Source: UN News Centre - Health, Poverty, Food Security - May 14, 2020 Category: International Medicine & Public Health Source Type: news

ERLEADA ® (apalutamide) Significantly Improved Overall Survival in Patients with Non-Metastatic Castration-Resistant Prostate Cancer
RARITAN, NJ, May 13, 2020 – The Janssen Pharmaceutical Companies of Johnson & Johnson announced today results from the final analysis of the pivotal Phase 3 SPARTAN study demonstrating ERLEADA® (apalutamide) in combination with androgen deprivation therapy (ADT) significantly improved overall survival (OS), compared to ADT alone, in patients with non-metastatic castration-resistant prostate cancer (nmCRPC) who were at high risk of developing metastases.[i] Results will be presented at the American Society of Clinical Oncology (ASCO) Virtual Scientific Program (Abstract #5516) beginning May 29th. ERLEADA® ...
Source: Johnson and Johnson - May 14, 2020 Category: Pharmaceuticals Tags: Innovation Source Type: news

New Chemical Entity Exclusivity Determinations for Certain Fixed-Combination Drug Products
Procedural (Source: FDA Center for Drug Evaluation and Research - What's New)
Source: FDA Center for Drug Evaluation and Research - What's New - May 14, 2020 Category: Drugs & Pharmacology Authors: FDA Source Type: news

Emails: Trump nominee involved in shelving CDC virus guide
A former chemical industry executive nominated to be the nation’s top consumer safety watchdog was involved in sidelining detailed guidelines to help communities reopen during the coronavirus pandemic (Source: ABC News: Health)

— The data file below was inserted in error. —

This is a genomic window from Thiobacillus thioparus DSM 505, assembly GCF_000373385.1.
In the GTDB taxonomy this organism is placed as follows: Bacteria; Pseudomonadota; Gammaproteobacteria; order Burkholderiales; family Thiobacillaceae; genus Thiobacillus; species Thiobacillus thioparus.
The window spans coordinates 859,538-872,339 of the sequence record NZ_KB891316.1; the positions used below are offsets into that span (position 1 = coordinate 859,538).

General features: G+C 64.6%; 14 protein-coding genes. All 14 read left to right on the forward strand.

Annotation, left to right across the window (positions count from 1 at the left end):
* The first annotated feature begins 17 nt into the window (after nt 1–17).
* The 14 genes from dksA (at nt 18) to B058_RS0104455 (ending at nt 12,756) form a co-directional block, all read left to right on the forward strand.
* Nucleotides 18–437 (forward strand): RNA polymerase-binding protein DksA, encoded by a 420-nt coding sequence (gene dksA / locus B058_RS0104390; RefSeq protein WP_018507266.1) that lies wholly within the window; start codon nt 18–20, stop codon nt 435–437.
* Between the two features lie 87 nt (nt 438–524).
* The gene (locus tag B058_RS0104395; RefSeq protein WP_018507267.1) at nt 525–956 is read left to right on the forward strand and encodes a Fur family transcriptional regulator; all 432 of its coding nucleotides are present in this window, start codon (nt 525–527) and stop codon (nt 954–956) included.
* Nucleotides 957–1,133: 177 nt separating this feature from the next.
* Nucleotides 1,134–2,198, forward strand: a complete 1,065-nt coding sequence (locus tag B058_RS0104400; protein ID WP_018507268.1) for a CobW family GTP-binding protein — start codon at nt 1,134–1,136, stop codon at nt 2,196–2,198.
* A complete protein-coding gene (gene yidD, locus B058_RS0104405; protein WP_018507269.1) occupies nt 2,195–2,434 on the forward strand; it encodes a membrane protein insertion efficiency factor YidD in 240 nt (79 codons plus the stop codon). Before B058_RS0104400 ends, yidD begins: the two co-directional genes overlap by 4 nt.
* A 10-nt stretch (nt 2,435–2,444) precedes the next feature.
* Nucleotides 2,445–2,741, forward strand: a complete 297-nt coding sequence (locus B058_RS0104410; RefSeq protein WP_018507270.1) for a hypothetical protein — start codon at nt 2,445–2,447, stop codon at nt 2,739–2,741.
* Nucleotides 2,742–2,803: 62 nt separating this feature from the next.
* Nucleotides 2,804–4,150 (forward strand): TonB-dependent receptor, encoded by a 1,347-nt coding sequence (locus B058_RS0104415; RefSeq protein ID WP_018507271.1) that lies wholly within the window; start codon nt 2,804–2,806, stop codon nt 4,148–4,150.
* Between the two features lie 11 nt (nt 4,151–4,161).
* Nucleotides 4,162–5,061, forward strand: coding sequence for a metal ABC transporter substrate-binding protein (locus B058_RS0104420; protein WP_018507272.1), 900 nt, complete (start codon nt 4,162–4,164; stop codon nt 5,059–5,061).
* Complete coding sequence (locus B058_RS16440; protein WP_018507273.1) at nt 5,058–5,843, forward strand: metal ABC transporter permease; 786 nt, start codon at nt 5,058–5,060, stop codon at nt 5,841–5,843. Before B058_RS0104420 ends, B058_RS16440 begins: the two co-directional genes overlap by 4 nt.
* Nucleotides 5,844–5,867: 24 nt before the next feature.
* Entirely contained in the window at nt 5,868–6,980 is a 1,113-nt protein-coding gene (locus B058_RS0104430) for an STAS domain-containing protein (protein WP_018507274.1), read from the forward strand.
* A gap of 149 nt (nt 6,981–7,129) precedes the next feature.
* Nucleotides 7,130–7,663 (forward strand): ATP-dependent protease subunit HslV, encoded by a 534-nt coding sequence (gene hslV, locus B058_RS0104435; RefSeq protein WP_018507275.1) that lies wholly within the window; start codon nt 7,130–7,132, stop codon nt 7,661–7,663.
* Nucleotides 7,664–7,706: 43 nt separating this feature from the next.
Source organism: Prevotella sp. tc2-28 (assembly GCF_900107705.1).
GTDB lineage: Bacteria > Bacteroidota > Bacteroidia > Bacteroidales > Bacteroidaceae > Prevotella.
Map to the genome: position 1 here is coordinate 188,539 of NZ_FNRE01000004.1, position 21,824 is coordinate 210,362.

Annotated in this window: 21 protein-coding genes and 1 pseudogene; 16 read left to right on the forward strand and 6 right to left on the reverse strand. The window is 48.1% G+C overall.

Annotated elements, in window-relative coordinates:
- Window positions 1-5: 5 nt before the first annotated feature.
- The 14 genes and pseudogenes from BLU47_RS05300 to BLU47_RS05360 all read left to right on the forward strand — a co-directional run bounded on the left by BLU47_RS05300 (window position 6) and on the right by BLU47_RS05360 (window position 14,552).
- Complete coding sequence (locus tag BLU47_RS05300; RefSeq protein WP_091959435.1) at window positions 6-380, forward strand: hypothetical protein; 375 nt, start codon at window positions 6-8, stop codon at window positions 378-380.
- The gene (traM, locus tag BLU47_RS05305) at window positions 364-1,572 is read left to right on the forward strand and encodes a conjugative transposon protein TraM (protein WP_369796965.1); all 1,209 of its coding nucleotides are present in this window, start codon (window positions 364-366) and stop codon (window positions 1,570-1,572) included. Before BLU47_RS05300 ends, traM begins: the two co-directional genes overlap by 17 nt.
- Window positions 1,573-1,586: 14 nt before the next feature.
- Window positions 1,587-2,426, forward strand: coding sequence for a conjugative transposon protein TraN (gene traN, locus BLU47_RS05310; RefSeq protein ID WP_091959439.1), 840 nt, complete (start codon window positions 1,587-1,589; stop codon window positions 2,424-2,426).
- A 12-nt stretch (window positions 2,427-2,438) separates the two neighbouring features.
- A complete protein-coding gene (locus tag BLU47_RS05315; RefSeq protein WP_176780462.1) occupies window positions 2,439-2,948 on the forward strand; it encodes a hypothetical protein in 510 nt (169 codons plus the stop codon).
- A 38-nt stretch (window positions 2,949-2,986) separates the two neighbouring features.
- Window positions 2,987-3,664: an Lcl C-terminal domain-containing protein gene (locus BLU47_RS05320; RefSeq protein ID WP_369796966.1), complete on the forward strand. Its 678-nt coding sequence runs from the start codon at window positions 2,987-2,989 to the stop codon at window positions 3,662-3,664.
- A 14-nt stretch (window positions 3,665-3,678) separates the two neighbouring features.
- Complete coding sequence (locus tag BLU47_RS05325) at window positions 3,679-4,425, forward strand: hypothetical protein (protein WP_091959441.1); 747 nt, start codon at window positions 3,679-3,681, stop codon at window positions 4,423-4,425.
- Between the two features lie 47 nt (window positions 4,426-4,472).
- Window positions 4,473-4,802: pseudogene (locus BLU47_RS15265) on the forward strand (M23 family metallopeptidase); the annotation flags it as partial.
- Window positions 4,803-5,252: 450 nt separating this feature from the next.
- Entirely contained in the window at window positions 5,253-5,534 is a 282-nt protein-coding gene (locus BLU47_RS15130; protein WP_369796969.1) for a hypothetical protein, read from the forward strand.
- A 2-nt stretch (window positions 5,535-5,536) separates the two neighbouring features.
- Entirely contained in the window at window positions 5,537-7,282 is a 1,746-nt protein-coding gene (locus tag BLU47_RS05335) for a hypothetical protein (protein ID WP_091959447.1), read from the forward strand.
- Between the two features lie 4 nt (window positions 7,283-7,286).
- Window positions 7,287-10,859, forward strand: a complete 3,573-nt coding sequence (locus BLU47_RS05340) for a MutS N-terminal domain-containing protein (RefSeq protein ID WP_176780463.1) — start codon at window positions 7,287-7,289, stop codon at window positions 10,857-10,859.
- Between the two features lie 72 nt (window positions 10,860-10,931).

Source: ABC News: Health - May 14, 2020 Category: Consumer Health News Tags: Health Source Type: news

Quantum interference in H + HD -> H2 + D between direct abstraction and roaming insertion pathways
Understanding quantum interferences is essential to the study of chemical reaction dynamics. Here, we provide an interesting case of quantum interference between two topologically distinct pathways in the H + HD -> H2 + D reaction in the collision energy range between 1.94 and 2.21 eV, manifested as oscillations in the energy dependence of the differential cross section for the H2 (v' = 2, j' = 3) product (where v' is the vibrational quantum number and j' is the rotational quantum number) in the backward scattering direction. The notable oscillation patterns observed are attributed to the strong quantum interference bet...
Source: ScienceNOW - May 14, 2020 Category: Science Authors: Xie, Y., Zhao, H., Wang, Y., Huang, Y., Wang, T., Xu, X., Xiao, C., Sun, Z., Zhang, D. H., Yang, X. Tags: Chemistry reports Source Type: news

How interference reveals geometric phase
(Source: ScienceNOW)
Source: ScienceNOW - May 14, 2020 Category: Science Authors: Aoiz, F. J. Tags: Chemistry perspective Source Type: news

Speeding up borylation
(Source: ScienceNOW)
Source: ScienceNOW - May 14, 2020 Category: Science Authors: Yeston, J. Tags: Chemistry twis Source Type: news

Intriguing interference mechanism
(Source: ScienceNOW)
Source: ScienceNOW - May 14, 2020 Category: Science Authors: Suleymanov, Y. Tags: Chemistry twis Source Type: news

Diverse functionalization of strong alkyl C-H bonds by undirected borylation
We report an iridium catalyst ligated by 2-methylphenanthroline with activity that enables, with the substrate as limiting reagent, undirected borylation of primary C–H bonds and, when primary C–H bonds are absent or blocked, borylation of strong secondary C–H bonds. Reactions at the resulting carbon-boron bond show how these borylations can lead to the installation of a wide range of carbon-carbon and carbon-heteroatom bonds at previously inaccessible positions of organic molecules. (Source: ScienceNOW)
Source: ScienceNOW - May 14, 2020 Category: Science Authors: Oeschger, R., Su, B., Yu, I., Ehinger, C., Romero, E., He, S., Hartwig, J. Tags: Chemistry r-articles Source Type: news

Comment on "Dry reforming of methane by stable Ni-Mo nanocatalysts on single-crystalline MgO"